This of course continues in the Latin American drama of today and even more markedly in the novel. But it was Posada who with his famed Calaveras our skulls introduced this type of double edged caricature type of art into Mexican life. Indeed if you wanted to become a collector of Mexican art I might suggest rather than try to round up canvases by the greater names that Posada is a more likely subject because he produced no fewer than twenty thousand pieces. But Posada was a precursor I say to Rivera to Roscoe to seek a dose. To meio and those who have followed that great quartet. When the revolution came in 1910 and following there was of course a bloody phase and this has introduced itself into the art the devastation of the old order. But in the early 20s there comes the beginning of a
true ARC revolution when the then minister of education a man named Vasco and sell us a philosopher or an educator a propagandist a revolutionary a man a vision serving as Minister of Education. I literally flung the challenge to the great artists of the moment saying I have walls and they in turn were expected to respond. We have the will and the peat and low the walls and the paint got together and Mexico began to have the great surge the surge that becomes a revolution in the area of mural painting. Now this is not the first time in the world that murals have been produced but it was as an artistic form a revival significantly mural painting. It is no coincidence that these revolutionary painters joining with the forward looking
liberal educator of us can save us used as their walls surfaces that were identified with the government when the economy with the ongoing revolution. When Rivera did his history of Mexico in murals on the national palace it was as though someone worked on the walls of our national capital. When Rivera worked on the rolls in the ceilings at the New School of Agriculture at chipping go in the Valley of Mexico he was identified himself not only with a new school. The hope of the future for the Mexican economy. But he was identified himself with that most basic of all elements of Mexican life. The production of food stuffs and the themes that one finds at shipping go are related to the School of Agriculture as a school of Agriculture was itself an expression of the ongoing revolution. When one finds
these artists and Rivera is used simply as the case study approach winning reputations abroad they are again doing murals that have historical perspective in them. Some other perspectives are universal as in the work of a Roscoe at Pomona. Some of his work at Dartmouth College and of course some of it became blindly blatantly propaganda stick in terms of something that was unwanted. I'm thinking for example of the rejected Rivera murals Rockefeller Center. Meanwhile in Mexico we have in the contributions of this generation of artists who come to fruition in the 1920s 30s and thereafter men who are not reproducing the art of Europe. Men who are not reproducing the art the Indians but who just as the
modern Mexican himself is an amalgam of the two. The meeting of Indian and European has come to produce an art that is truly Mexican. In other words the art revolution and it is revolution because of the tempo. It is revolution because of the quantity and it is significant because of the quality. This Art Revolution has been itself a major contributor to the growth of Mexican nationalism. This is evident in the continuing work that the artists of Mexico do to this day. But it is significant that the revolution that is itself run down in large measure politically and economically has now come upon called it leaner times in terms of the names and the production. But Mexico is not to be denied the fundamental truth it alone within the western hemisphere has had an artistic revolution.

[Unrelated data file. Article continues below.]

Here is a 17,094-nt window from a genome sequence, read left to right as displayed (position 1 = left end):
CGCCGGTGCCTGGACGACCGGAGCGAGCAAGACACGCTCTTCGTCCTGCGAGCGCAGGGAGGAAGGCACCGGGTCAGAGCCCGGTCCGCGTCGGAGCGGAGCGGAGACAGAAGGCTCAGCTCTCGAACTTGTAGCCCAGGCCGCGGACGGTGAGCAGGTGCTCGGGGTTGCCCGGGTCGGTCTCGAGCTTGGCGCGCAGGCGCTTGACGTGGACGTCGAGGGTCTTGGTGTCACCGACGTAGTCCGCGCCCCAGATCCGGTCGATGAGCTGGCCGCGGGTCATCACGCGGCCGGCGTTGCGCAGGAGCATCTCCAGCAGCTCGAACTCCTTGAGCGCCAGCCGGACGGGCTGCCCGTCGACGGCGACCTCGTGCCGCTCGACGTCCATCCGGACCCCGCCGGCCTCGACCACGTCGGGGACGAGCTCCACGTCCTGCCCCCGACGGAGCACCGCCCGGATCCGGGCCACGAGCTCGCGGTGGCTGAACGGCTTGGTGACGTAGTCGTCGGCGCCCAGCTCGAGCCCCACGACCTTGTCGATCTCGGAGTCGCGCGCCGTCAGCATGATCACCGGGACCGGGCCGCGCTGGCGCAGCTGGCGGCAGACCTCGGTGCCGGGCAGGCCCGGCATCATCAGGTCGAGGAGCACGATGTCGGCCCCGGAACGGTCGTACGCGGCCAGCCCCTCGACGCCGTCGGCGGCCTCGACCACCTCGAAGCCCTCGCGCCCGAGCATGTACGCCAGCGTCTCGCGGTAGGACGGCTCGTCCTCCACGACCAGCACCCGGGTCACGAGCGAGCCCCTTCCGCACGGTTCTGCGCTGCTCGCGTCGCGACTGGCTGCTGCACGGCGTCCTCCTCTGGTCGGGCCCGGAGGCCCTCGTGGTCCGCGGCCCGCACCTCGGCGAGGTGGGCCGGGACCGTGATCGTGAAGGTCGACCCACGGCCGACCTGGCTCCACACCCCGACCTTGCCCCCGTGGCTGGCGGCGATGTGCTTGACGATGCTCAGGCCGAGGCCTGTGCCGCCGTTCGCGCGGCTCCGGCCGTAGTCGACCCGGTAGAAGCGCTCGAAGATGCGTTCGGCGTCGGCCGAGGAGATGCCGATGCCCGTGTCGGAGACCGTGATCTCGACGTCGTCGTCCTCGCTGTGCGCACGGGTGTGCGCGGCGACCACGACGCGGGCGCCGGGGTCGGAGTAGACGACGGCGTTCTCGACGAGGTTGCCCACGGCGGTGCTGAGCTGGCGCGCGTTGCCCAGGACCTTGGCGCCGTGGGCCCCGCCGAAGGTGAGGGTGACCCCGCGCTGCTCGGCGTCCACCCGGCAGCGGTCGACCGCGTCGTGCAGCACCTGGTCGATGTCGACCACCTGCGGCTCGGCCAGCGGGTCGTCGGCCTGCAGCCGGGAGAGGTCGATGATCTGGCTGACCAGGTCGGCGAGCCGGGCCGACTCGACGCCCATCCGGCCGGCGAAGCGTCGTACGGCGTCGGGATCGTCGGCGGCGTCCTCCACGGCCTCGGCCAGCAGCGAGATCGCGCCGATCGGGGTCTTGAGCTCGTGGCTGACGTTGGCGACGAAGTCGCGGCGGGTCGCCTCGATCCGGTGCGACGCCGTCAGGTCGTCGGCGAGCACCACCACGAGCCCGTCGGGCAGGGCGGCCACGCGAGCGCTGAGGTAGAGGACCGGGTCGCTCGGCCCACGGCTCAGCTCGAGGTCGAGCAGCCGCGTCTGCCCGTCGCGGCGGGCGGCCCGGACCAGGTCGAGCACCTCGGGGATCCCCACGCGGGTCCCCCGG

This was a Latin American perspectives with Dr. C. Harvey Gardner research professor of history at Southern Illinois University. Join us for our next program on Dr. Gardner We'll examine another aspect of life in Latin America. Latin American perspectives is produced and recorded by station WSI you Af-Am at Southern Illinois University and is distributed by the national educational radio network.
Latin American perspectives
Mexico's artistic revolution
Producing Organization
WSIU 8 (Television station : Carbondale, Ill.)
Southern Illinois University at Carbondale
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University of Maryland (College Park, Maryland)
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Episode Description
This program focuses on art in Mexico.
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A series of comment and analysis about current affairs in Latin American countries.
Global Affairs
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Host: Gardiner, C. Harvey (Clinton Harvey)
Producing Organization: WSIU 8 (Television station : Carbondale, Ill.)
Producing Organization: Southern Illinois University at Carbondale
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University of Maryland
Identifier: 68-3-10 (National Association of Educational Broadcasters)
Format: 1/4 inch audio tape
Duration: 00:13:03
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Chicago: “Latin American perspectives; Mexico's artistic revolution,” 1968-02-01, University of Maryland, American Archive of Public Broadcasting (GBH and the Library of Congress), Boston, MA and Washington, DC, accessed June 20, 2024,
MLA: “Latin American perspectives; Mexico's artistic revolution.” 1968-02-01. University of Maryland, American Archive of Public Broadcasting (GBH and the Library of Congress), Boston, MA and Washington, DC. Web. June 20, 2024. <>.
APA: Latin American perspectives; Mexico's artistic revolution. Boston, MA: University of Maryland, American Archive of Public Broadcasting (GBH and the Library of Congress), Boston, MA and Washington, DC. Retrieved from